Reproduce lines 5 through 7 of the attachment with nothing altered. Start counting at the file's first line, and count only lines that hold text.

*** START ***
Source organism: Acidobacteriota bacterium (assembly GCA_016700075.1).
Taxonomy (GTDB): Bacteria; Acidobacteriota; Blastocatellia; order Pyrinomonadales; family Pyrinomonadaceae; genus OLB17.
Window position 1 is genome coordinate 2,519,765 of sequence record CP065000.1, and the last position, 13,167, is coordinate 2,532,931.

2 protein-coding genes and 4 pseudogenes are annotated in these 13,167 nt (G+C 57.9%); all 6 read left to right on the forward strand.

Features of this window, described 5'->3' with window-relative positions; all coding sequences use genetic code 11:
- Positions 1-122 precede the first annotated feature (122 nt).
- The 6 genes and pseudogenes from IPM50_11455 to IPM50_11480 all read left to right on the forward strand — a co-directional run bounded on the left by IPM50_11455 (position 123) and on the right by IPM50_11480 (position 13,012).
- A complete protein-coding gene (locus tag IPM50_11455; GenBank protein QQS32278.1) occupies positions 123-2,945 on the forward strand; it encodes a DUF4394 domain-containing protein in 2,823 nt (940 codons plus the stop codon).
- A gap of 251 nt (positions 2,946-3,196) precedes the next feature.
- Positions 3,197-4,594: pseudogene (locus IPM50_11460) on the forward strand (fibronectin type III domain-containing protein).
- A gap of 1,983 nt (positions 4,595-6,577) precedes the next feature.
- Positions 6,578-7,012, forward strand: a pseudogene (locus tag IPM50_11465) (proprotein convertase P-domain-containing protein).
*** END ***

Features of this window, described 5'->3' with window-relative positions; all coding sequences use genetic code 11:
- Positions 1-122 precede the first annotated feature (122 nt).
- The 6 genes and pseudogenes from IPM50_11455 to IPM50_11480 all read left to right on the forward strand — a co-directional run bounded on the left by IPM50_11455 (position 123) and on the right by IPM50_11480 (position 13,012).